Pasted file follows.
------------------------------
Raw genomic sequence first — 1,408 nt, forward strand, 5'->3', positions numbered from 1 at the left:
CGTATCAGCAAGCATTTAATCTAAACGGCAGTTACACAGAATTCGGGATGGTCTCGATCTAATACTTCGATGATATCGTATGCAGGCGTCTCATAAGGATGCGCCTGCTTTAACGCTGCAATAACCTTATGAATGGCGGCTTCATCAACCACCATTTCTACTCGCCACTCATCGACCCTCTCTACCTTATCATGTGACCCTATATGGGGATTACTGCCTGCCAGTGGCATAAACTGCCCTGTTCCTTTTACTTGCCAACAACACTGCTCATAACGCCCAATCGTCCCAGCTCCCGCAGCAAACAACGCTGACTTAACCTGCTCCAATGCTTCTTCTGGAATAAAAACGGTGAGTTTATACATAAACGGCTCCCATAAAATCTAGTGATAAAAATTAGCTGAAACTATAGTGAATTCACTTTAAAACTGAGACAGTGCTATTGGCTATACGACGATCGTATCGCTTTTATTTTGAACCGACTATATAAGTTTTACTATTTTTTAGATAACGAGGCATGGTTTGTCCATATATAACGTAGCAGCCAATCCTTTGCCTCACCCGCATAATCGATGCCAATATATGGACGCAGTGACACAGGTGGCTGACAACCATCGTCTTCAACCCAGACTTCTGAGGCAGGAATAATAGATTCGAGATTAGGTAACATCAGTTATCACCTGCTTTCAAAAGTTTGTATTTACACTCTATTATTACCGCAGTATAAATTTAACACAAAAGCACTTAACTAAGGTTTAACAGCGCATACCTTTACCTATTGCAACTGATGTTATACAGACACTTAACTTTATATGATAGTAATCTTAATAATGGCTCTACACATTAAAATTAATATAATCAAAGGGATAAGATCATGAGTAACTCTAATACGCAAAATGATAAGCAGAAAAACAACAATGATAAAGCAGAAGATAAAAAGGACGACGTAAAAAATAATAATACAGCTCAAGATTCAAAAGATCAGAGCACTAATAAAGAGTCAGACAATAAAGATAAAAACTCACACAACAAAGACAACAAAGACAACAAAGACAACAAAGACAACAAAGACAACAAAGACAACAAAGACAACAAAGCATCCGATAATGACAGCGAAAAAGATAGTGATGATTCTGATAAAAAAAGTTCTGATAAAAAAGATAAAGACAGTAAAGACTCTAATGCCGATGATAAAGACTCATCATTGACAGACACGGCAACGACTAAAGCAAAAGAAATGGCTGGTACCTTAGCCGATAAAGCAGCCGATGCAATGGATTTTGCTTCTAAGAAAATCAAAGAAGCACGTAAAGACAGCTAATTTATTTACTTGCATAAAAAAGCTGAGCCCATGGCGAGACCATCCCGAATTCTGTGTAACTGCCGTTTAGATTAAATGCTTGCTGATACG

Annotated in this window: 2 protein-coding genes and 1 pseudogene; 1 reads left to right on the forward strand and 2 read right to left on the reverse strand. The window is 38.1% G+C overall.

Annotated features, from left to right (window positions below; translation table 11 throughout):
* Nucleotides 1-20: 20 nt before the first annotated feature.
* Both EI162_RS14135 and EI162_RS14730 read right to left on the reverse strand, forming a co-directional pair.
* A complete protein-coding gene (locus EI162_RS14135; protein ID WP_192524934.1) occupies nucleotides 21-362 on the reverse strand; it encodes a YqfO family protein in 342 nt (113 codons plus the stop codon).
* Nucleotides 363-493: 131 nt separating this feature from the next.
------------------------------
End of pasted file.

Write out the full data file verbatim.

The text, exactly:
Raw genomic sequence first — 1,408 nt, forward strand, 5'->3', positions numbered from 1 at the left:
CGTATCAGCAAGCATTTAATCTAAACGGCAGTTACACAGAATTCGGGATGGTCTCGATCTAATACTTCGATGATATCGTATGCAGGCGTCTCATAAGGATGCGCCTGCTTTAACGCTGCAATAACCTTATGAATGGCGGCTTCATCAACCACCATTTCTACTCGCCACTCATCGACCCTCTCTACCTTATCATGTGACCCTATATGGGGATTACTGCCTGCCAGTGGCATAAACTGCCCTGTTCCTTTTACTTGCCAACAACACTGCTCATAACGCCCAATCGTCCCAGCTCCCGCAGCAAACAACGCTGACTTAACCTGCTCCAATGCTTCTTCTGGAATAAAAACGGTGAGTTTATACATAAACGGCTCCCATAAAATCTAGTGATAAAAATTAGCTGAAACTATAGTGAATTCACTTTAAAACTGAGACAGTGCTATTGGCTATACGACGATCGTATCGCTTTTATTTTGAACCGACTATATAAGTTTTACTATTTTTTAGATAACGAGGCATGGTTTGTCCATATATAACGTAGCAGCCAATCCTTTGCCTCACCCGCATAATCGATGCCAATATATGGACGCAGTGACACAGGTGGCTGACAACCATCGTCTTCAACCCAGACTTCTGAGGCAGGAATAATAGATTCGAGATTAGGTAACATCAGTTATCACCTGCTTTCAAAAGTTTGTATTTACACTCTATTATTACCGCAGTATAAATTTAACACAAAAGCACTTAACTAAGGTTTAACAGCGCATACCTTTACCTATTGCAACTGATGTTATACAGACACTTAACTTTATATGATAGTAATCTTAATAATGGCTCTACACATTAAAATTAATATAATCAAAGGGATAAGATCATGAGTAACTCTAATACGCAAAATGATAAGCAGAAAAACAACAATGATAAAGCAGAAGATAAAAAGGACGACGTAAAAAATAATAATACAGCTCAAGATTCAAAAGATCAGAGCACTAATAAAGAGTCAGACAATAAAGATAAAAACTCACACAACAAAGACAACAAAGACAACAAAGACAACAAAGACAACAAAGACAACAAAGACAACAAAGACAACAAAGCATCCGATAATGACAGCGAAAAAGATAGTGATGATTCTGATAAAAAAAGTTCTGATAAAAAAGATAAAGACAGTAAAGACTCTAATGCCGATGATAAAGACTCATCATTGACAGACACGGCAACGACTAAAGCAAAAGAAATGGCTGGTACCTTAGCCGATAAAGCAGCCGATGCAATGGATTTTGCTTCTAAGAAAATCAAAGAAGCACGTAAAGACAGCTAATTTATTTACTTGCATAAAAAAGCTGAGCCCATGGCGAGACCATCCCGAATTCTGTGTAACTGCCGTTTAGATTAAATGCTTGCTGATACG

Annotated in this window: 2 protein-coding genes and 1 pseudogene; 1 reads left to right on the forward strand and 2 read right to left on the reverse strand. The window is 38.1% G+C overall.

Annotated features, from left to right (window positions below; translation table 11 throughout):
* Nucleotides 1-20: 20 nt before the first annotated feature.
* Both EI162_RS14135 and EI162_RS14730 read right to left on the reverse strand, forming a co-directional pair.
* A complete protein-coding gene (locus EI162_RS14135; protein ID WP_192524934.1) occupies nucleotides 21-362 on the reverse strand; it encodes a YqfO family protein in 342 nt (113 codons plus the stop codon).
* Nucleotides 363-493: 131 nt separating this feature from the next.